The latter should be ready for print and distribution within a few months -- and Savage has plans to plunge into some topical American scene category films as North Star's next endeavor.

Savage has been encouraged with the box office showing in New York and advocates that the movie industry, providing sound family entertainment, can hold its own against the threat of television.

It's a rebuttal against the advice handed out by some entertainment experts that TV offers the only future for young people in the show business field.

Saturday, March 20, 2010

Still Crazy After All These Years

Pittsburgh, Pa.

With the remake now in theaters, I figured it was time for a post on George Romero's The Crazies (1973).

While Night of the Living Dead was still in the process of building its cult audience, Romero directed two commercially disappointing films, the drama There's Always Vanilla (The Affair, 1971) and the supernaturally-themed Season of the Witch (Hungry Wives, 1972).

The Crazies was a return to form, although sandwiched as it was between Romero's zombie classic and his artistic tour-de-force Martin (1977), it's always seemed like something of an ugly stepchild in the Romero oeuvre.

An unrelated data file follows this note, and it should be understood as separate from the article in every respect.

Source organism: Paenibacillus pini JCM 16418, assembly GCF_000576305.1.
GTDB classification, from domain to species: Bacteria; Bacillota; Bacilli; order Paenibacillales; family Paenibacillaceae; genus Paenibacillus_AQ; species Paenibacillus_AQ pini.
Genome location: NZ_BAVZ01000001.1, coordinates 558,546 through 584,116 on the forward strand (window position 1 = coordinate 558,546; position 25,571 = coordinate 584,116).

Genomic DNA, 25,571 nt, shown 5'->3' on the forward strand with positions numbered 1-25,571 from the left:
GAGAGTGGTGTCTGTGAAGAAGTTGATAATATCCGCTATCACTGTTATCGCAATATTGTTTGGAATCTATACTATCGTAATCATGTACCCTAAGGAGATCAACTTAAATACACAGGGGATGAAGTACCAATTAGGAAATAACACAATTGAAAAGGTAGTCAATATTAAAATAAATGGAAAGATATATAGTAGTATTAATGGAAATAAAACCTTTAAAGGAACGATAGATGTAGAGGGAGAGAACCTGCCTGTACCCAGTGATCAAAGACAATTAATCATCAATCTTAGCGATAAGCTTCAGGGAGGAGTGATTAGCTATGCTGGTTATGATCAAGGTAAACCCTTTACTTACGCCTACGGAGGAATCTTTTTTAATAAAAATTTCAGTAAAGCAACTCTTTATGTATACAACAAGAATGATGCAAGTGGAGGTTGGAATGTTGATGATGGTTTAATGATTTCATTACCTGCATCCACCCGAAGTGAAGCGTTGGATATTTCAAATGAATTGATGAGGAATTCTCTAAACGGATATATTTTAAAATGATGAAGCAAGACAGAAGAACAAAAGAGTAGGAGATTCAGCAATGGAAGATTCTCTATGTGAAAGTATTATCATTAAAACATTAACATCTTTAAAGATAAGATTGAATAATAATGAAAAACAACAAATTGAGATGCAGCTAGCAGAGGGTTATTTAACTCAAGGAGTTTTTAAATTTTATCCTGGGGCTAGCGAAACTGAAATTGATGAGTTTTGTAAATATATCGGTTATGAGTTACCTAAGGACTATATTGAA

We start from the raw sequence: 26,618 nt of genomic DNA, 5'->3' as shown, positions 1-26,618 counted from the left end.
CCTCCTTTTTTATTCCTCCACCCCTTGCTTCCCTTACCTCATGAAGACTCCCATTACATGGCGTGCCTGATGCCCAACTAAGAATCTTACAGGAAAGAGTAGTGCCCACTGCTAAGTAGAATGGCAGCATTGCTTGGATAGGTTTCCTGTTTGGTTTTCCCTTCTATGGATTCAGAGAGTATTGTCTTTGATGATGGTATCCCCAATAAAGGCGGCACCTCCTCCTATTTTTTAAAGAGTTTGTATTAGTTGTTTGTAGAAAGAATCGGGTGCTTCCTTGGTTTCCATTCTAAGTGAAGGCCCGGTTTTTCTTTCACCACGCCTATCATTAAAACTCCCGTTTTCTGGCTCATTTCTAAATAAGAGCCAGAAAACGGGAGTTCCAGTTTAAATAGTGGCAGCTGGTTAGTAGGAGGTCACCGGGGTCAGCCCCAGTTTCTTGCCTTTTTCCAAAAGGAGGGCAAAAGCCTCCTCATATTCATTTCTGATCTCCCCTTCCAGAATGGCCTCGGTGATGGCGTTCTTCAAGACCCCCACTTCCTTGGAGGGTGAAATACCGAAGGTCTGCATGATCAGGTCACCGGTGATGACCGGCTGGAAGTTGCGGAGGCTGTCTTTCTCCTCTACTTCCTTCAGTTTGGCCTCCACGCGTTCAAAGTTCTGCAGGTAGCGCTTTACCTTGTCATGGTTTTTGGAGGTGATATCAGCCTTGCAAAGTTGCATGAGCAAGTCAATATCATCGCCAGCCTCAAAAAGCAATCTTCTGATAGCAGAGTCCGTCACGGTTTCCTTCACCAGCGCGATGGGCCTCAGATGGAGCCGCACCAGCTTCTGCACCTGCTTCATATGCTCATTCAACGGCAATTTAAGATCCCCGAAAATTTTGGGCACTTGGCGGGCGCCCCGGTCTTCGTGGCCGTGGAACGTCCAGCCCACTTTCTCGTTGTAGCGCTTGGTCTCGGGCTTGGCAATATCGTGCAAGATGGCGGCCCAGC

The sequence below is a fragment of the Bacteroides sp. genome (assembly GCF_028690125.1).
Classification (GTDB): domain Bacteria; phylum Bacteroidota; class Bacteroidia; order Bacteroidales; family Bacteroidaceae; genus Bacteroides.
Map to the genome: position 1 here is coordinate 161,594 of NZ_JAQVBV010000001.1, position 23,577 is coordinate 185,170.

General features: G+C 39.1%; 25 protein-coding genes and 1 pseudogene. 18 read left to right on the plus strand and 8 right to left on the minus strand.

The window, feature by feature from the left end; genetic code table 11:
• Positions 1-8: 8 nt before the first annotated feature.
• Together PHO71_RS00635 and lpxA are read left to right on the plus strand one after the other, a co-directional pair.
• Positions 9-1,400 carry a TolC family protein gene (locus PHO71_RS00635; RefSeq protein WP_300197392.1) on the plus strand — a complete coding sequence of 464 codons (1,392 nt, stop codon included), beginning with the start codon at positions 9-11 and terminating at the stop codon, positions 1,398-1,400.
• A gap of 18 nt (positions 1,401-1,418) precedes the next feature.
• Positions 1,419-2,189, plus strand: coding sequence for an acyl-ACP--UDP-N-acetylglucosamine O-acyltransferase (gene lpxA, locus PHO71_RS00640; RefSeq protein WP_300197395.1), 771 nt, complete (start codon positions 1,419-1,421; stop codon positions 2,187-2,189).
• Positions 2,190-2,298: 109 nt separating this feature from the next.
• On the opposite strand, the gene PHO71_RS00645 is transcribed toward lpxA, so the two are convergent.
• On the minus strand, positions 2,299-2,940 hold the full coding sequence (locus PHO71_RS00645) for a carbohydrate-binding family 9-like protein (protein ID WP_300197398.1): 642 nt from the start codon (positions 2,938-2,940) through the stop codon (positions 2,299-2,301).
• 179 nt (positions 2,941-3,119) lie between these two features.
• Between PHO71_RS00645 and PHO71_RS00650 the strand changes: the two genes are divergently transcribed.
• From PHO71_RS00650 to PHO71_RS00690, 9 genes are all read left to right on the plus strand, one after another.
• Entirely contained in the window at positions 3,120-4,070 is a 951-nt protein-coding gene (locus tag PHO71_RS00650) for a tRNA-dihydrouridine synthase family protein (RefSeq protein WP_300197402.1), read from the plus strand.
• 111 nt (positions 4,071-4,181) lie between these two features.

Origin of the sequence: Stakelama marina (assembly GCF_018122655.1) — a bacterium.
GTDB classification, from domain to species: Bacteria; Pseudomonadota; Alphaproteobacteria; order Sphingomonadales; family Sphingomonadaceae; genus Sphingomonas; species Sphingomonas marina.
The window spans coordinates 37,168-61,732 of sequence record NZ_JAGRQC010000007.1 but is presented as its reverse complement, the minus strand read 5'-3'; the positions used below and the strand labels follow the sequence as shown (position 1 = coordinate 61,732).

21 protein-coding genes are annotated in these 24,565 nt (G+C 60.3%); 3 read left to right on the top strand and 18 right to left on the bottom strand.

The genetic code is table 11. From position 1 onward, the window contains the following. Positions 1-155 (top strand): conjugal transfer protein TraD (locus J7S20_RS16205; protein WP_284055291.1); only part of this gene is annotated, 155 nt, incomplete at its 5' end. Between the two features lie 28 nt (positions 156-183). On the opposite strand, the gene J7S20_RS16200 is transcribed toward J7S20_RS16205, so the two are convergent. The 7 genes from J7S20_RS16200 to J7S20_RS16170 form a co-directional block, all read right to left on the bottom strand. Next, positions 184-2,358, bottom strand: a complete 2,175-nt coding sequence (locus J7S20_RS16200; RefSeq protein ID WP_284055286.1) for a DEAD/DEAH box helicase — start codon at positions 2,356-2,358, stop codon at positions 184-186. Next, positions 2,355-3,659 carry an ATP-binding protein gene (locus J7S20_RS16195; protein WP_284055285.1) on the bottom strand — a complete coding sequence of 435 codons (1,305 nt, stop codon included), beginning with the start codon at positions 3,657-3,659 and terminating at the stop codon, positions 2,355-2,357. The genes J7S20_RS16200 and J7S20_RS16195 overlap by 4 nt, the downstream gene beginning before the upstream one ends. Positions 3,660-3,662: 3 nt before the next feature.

In the film, the government attempts to cover up the accidental release of a bioweapon (code named Trixie) into the water supply near Evans City, Pa. The military swoops in, declares martial law and quarantines the community, but the hazmat-suited soldiers soon find themselves confronted by the now infected citizens, who have been turned into homicidal maniacs by the chemical.

The Crazies initially had a very abbreviated theatrical release in 1973, and according to a 1978 clip in the Pittsburgh Post-Gazette, it never even played a theater in Romero's home town. It was re-released under the title Code Name: Trixie and under its original title by the newly formed Laurel Entertainment in 1976. The film nevertheless had a clear influence (along with David Cronenberg's Rabid) on many of the infection-themed zombie films of the past decade -- notably 28 Days Later and Zack Snyder's 2004 remake of Romero's Dawn of the Dead.